We thank Shauna Kingsnorth, PhD, for her guidance on the Lifespan Evaluation Team study and Natasha Van Borek, MA, research coordinator, for conducting the interviews.

      Apppendix 1. Young adult interview guide

      • 1.
        The first set of questions I have for you are about your experience with moving from pediatric to adult care. a. Have you moved to adult care?
      Tabled 1
      • If yes:
        • i.
          Where are you now?
        • ii.
          Have you had your first visit yet?
      • If no:
        • i.
          Why not? Where do you plan on going? (Probe for referrals)
      • 2.
        I would like to hear about your experience leaving pediatric care—tell me about your last visit (Probe for feelings of readiness, timing, fears/areas of confidence)
        • a.
          Did/do you feel ready to move to adult care? What helped and/or was missing? (Probe for transition documents, any education/skill development opportunities)
        • b.
          Who helped you the most with your (upcoming) move to adult care? How so? (Probe for specific health care professional role, not a specific person; what did they talk about/do?)
      • 3.
        I would like to hear about your move to adult care—tell me about your (ideal) first visit (Probe for feelings of readiness, timing, fears/areas of confidence)
        • a.
          Who have you seen/would you like to see in adult care? What about that role is important to you? (Probe for cross-appointed roles)
          • i.
            Do you feel they knew/will know about your medical history?
        • b.
          Have you noticed/do you think there will be any differences in the care you receive now that you have left (pediatric care)? (Probe for positives/negatives of pediatric/adult care, have needs been met, experiences/care offered by different professionals, knowledge/skill building opportunities)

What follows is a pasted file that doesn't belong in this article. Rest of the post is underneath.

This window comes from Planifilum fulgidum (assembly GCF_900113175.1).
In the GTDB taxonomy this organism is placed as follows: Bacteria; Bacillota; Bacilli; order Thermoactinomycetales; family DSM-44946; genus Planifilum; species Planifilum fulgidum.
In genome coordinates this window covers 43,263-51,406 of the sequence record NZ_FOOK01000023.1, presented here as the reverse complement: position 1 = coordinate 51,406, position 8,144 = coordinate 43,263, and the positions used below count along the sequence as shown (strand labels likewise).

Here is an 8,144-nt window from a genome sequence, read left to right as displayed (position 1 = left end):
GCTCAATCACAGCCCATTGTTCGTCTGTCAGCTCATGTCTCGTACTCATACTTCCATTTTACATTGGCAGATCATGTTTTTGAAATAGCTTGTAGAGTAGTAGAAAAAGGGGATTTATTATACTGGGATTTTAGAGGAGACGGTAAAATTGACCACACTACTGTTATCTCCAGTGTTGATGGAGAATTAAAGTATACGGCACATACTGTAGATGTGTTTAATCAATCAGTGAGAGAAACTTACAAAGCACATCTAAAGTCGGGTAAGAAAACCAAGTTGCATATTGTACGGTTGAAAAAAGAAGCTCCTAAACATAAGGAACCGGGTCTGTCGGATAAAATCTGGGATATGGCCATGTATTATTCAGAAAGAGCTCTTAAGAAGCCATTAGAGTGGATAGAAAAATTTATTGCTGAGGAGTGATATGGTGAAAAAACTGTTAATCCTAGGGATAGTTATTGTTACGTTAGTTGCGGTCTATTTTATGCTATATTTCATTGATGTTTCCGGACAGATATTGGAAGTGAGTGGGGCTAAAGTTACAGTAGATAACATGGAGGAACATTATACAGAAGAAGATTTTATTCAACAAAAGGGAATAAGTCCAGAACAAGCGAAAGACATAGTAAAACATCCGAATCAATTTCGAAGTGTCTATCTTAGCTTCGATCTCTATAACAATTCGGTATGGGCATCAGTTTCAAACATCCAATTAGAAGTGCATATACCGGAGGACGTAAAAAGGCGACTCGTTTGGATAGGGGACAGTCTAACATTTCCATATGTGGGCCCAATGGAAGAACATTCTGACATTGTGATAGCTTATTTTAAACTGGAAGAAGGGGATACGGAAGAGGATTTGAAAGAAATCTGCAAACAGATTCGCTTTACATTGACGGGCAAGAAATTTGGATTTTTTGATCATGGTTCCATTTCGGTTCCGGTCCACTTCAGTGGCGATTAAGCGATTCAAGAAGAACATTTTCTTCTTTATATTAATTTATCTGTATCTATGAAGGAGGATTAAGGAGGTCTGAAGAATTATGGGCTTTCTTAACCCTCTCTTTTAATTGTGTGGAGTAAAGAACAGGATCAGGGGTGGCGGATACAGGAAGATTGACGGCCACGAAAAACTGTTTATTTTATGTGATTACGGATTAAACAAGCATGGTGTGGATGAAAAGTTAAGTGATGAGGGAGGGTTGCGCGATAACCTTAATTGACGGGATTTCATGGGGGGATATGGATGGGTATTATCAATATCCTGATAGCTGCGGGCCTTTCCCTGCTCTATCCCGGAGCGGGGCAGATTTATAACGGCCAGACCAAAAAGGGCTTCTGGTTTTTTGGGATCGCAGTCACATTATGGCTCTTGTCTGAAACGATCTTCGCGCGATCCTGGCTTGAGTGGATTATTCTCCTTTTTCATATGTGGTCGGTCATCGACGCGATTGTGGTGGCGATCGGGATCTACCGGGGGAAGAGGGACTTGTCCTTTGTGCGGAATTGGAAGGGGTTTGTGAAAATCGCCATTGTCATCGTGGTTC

• 4.
        What else do you need to do to make sure you stay healthy (eg, see a family doctor/walk-in clinics, nutritionist, or participate on sports teams, volunteering, employment)?
        • a.
          Who connected you with these people or programs?
          • i.
            (If allied health professional) Do you feel they are informed of your medical history?
        • b.
          Have the services/will the services you receive or participate in changed/change since you have moved to adult care? How so?
      • 5.
        When you were at [pediatric hospital], what would you say was your role in managing your health/condition (eg, booking appointments, attending appointments alone, managing medications, asking health questions)? Your parents'/your health care providers' role?
        • a.
          How have these roles changed/do you feel these roles will change since you left (pediatric care)? (Probe for challenges or successes)
      • 6.
        Thinking about your health care, if you could change one thing or keep one thing the same about your (upcoming) move from pediatric to adult care, what might that be?
        • a.
          What advice would you give to others in the same circumstances (Probe for whether participant would recommend a transition model, such as Living Independently and Fully Engaged vs transitioning independently)?
      • 7.
        Is there anything else you would like to tell me about your move to adult services or experience in leaving pediatric care? (Probe for suggestions for changing the transition to care process)